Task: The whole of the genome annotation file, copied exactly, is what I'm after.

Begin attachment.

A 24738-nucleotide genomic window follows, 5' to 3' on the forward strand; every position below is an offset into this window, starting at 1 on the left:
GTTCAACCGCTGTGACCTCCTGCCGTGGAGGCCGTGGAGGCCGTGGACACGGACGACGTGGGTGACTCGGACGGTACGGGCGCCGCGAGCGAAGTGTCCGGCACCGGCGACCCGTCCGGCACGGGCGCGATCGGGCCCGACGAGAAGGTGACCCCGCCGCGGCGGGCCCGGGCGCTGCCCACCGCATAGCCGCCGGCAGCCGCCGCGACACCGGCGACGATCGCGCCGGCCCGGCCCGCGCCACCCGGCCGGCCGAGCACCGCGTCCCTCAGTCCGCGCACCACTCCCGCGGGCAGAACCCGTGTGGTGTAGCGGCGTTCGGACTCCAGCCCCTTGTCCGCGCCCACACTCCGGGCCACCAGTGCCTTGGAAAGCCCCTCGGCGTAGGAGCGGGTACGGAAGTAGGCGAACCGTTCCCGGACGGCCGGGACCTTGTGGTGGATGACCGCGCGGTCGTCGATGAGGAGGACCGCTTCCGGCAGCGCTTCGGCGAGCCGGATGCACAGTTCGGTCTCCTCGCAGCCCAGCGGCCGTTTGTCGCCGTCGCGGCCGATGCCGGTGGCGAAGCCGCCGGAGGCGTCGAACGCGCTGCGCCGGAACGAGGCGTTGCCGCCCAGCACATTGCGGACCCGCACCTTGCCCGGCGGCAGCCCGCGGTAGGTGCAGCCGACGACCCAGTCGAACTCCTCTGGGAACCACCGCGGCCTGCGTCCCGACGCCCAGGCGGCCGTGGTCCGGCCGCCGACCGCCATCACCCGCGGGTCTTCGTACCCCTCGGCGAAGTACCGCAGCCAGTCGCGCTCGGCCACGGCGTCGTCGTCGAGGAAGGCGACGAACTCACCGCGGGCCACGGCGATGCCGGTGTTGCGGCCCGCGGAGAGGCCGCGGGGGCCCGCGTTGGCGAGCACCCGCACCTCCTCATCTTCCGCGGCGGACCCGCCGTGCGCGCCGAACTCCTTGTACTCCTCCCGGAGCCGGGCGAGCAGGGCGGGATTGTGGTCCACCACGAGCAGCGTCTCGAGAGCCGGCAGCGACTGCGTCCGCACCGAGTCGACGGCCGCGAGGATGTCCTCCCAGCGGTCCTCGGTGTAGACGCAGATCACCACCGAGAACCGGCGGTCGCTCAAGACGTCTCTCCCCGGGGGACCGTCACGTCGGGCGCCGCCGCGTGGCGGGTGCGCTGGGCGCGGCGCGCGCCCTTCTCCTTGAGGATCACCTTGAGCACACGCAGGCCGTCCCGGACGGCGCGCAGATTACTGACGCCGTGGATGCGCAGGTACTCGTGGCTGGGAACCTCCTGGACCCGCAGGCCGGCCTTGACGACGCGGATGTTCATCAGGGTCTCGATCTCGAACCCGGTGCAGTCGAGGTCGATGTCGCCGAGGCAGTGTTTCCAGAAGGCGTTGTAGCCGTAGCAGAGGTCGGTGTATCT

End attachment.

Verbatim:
A 24738-nucleotide genomic window follows, 5' to 3' on the forward strand; every position below is an offset into this window, starting at 1 on the left:
GTTCAACCGCTGTGACCTCCTGCCGTGGAGGCCGTGGAGGCCGTGGACACGGACGACGTGGGTGACTCGGACGGTACGGGCGCCGCGAGCGAAGTGTCCGGCACCGGCGACCCGTCCGGCACGGGCGCGATCGGGCCCGACGAGAAGGTGACCCCGCCGCGGCGGGCCCGGGCGCTGCCCACCGCATAGCCGCCGGCAGCCGCCGCGACACCGGCGACGATCGCGCCGGCCCGGCCCGCGCCACCCGGCCGGCCGAGCACCGCGTCCCTCAGTCCGCGCACCACTCCCGCGGGCAGAACCCGTGTGGTGTAGCGGCGTTCGGACTCCAGCCCCTTGTCCGCGCCCACACTCCGGGCCACCAGTGCCTTGGAAAGCCCCTCGGCGTAGGAGCGGGTACGGAAGTAGGCGAACCGTTCCCGGACGGCCGGGACCTTGTGGTGGATGACCGCGCGGTCGTCGATGAGGAGGACCGCTTCCGGCAGCGCTTCGGCGAGCCGGATGCACAGTTCGGTCTCCTCGCAGCCCAGCGGCCGTTTGTCGCCGTCGCGGCCGATGCCGGTGGCGAAGCCGCCGGAGGCGTCGAACGCGCTGCGCCGGAACGAGGCGTTGCCGCCCAGCACATTGCGGACCCGCACCTTGCCCGGCGGCAGCCCGCGGTAGGTGCAGCCGACGACCCAGTCGAACTCCTCTGGGAACCACCGCGGCCTGCGTCCCGACGCCCAGGCGGCCGTGGTCCGGCCGCCGACCGCCATCACCCGCGGGTCTTCGTACCCCTCGGCGAAGTACCGCAGCCAGTCGCGCTCGGCCACGGCGTCGTCGTCGAGGAAGGCGACGAACTCACCGCGGGCCACGGCGATGCCGGTGTTGCGGCCCGCGGAGAGGCCGCGGGGGCCCGCGTTGGCGAGCACCCGCACCTCCTCATCTTCCGCGGCGGACCCGCCGTGCGCGCCGAACTCCTTGTACTCCTCCCGGAGCCGGGCGAGCAGGGCGGGATTGTGGTCCACCACGAGCAGCGTCTCGAGAGCCGGCAGCGACTGCGTCCGCACCGAGTCGACGGCCGCGAGGATGTCCTCCCAGCGGTCCTCGGTGTAGACGCAGATCACCACCGAGAACCGGCGGTCGCTCAAGACGTCTCTCCCCGGGGGACCGTCACGTCGGGCGCCGCCGCGTGGCGGGTGCGCTGGGCGCGGCGCGCGCCCTTCTCCTTGAGGATCACCTTGAGCACACGCAGGCCGTCCCGGACGGCGCGCAGATTACTGACGCCGTGGATGCGCAGGTACTCGTGGCTGGGAACCTCCTGGACCCGCAGGCCGGCCTTGACGACGCGGATGTTCATCAGGGTCTCGATCTCGAACCCGGTGCAGTCGAGGTCGATGTCGCCGAGGCAGTGTTTCCAGAAGGCGTTGTAGCCGTAGCAGAGGTCGGTGTATCT